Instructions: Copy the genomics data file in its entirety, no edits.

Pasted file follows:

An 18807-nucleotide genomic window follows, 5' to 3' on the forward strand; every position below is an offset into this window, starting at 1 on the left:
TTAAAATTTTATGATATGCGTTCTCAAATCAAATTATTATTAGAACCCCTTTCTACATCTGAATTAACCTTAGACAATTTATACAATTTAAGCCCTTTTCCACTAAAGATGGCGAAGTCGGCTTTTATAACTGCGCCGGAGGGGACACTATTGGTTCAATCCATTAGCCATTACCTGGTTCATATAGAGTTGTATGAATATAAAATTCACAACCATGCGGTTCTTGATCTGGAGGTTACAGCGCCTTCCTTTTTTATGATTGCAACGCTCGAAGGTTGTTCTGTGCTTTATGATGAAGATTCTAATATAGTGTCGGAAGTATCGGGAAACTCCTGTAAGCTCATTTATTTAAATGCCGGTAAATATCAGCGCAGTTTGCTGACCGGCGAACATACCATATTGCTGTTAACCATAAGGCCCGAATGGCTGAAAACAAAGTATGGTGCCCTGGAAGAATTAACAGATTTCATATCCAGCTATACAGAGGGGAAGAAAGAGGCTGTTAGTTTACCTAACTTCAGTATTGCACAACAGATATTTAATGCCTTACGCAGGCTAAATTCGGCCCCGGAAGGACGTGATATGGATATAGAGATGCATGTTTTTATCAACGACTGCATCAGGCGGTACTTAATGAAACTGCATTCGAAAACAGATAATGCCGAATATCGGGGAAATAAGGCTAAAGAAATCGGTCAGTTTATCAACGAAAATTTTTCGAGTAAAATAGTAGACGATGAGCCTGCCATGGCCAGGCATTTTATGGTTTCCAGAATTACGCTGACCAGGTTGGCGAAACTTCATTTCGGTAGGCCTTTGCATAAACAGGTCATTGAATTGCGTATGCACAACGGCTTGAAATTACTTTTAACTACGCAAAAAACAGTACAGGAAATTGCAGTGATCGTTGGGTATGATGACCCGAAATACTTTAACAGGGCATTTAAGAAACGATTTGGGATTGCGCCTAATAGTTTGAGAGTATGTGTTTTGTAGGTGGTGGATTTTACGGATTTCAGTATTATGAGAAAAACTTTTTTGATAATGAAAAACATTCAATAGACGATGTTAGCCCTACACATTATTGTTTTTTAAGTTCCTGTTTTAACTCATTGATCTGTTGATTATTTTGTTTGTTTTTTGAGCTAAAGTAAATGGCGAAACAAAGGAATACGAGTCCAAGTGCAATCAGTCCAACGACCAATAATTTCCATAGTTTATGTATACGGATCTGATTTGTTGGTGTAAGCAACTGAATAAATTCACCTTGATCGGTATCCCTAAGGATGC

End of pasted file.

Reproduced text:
An 18807-nucleotide genomic window follows, 5' to 3' on the forward strand; every position below is an offset into this window, starting at 1 on the left:
TTAAAATTTTATGATATGCGTTCTCAAATCAAATTATTATTAGAACCCCTTTCTACATCTGAATTAACCTTAGACAATTTATACAATTTAAGCCCTTTTCCACTAAAGATGGCGAAGTCGGCTTTTATAACTGCGCCGGAGGGGACACTATTGGTTCAATCCATTAGCCATTACCTGGTTCATATAGAGTTGTATGAATATAAAATTCACAACCATGCGGTTCTTGATCTGGAGGTTACAGCGCCTTCCTTTTTTATGATTGCAACGCTCGAAGGTTGTTCTGTGCTTTATGATGAAGATTCTAATATAGTGTCGGAAGTATCGGGAAACTCCTGTAAGCTCATTTATTTAAATGCCGGTAAATATCAGCGCAGTTTGCTGACCGGCGAACATACCATATTGCTGTTAACCATAAGGCCCGAATGGCTGAAAACAAAGTATGGTGCCCTGGAAGAATTAACAGATTTCATATCCAGCTATACAGAGGGGAAGAAAGAGGCTGTTAGTTTACCTAACTTCAGTATTGCACAACAGATATTTAATGCCTTACGCAGGCTAAATTCGGCCCCGGAAGGACGTGATATGGATATAGAGATGCATGTTTTTATCAACGACTGCATCAGGCGGTACTTAATGAAACTGCATTCGAAAACAGATAATGCCGAATATCGGGGAAATAAGGCTAAAGAAATCGGTCAGTTTATCAACGAAAATTTTTCGAGTAAAATAGTAGACGATGAGCCTGCCATGGCCAGGCATTTTATGGTTTCCAGAATTACGCTGACCAGGTTGGCGAAACTTCATTTCGGTAGGCCTTTGCATAAACAGGTCATTGAATTGCGTATGCACAACGGCTTGAAATTACTTTTAACTACGCAAAAAACAGTACAGGAAATTGCAGTGATCGTTGGGTATGATGACCCGAAATACTTTAACAGGGCATTTAAGAAACGATTTGGGATTGCGCCTAATAGTTTGAGAGTATGTGTTTTGTAGGTGGTGGATTTTACGGATTTCAGTATTATGAGAAAAACTTTTTTGATAATGAAAAACATTCAATAGACGATGTTAGCCCTACACATTATTGTTTTTTAAGTTCCTGTTTTAACTCATTGATCTGTTGATTATTTTGTTTGTTTTTTGAGCTAAAGTAAATGGCGAAACAAAGGAATACGAGTCCAAGTGCAATCAGTCCAACGACCAATAATTTCCATAGTTTATGTATACGGATCTGATTTGTTGGTGTAAGCAACTGAATAAATTCACCTTGATCGGTATCCCTAAGGATGC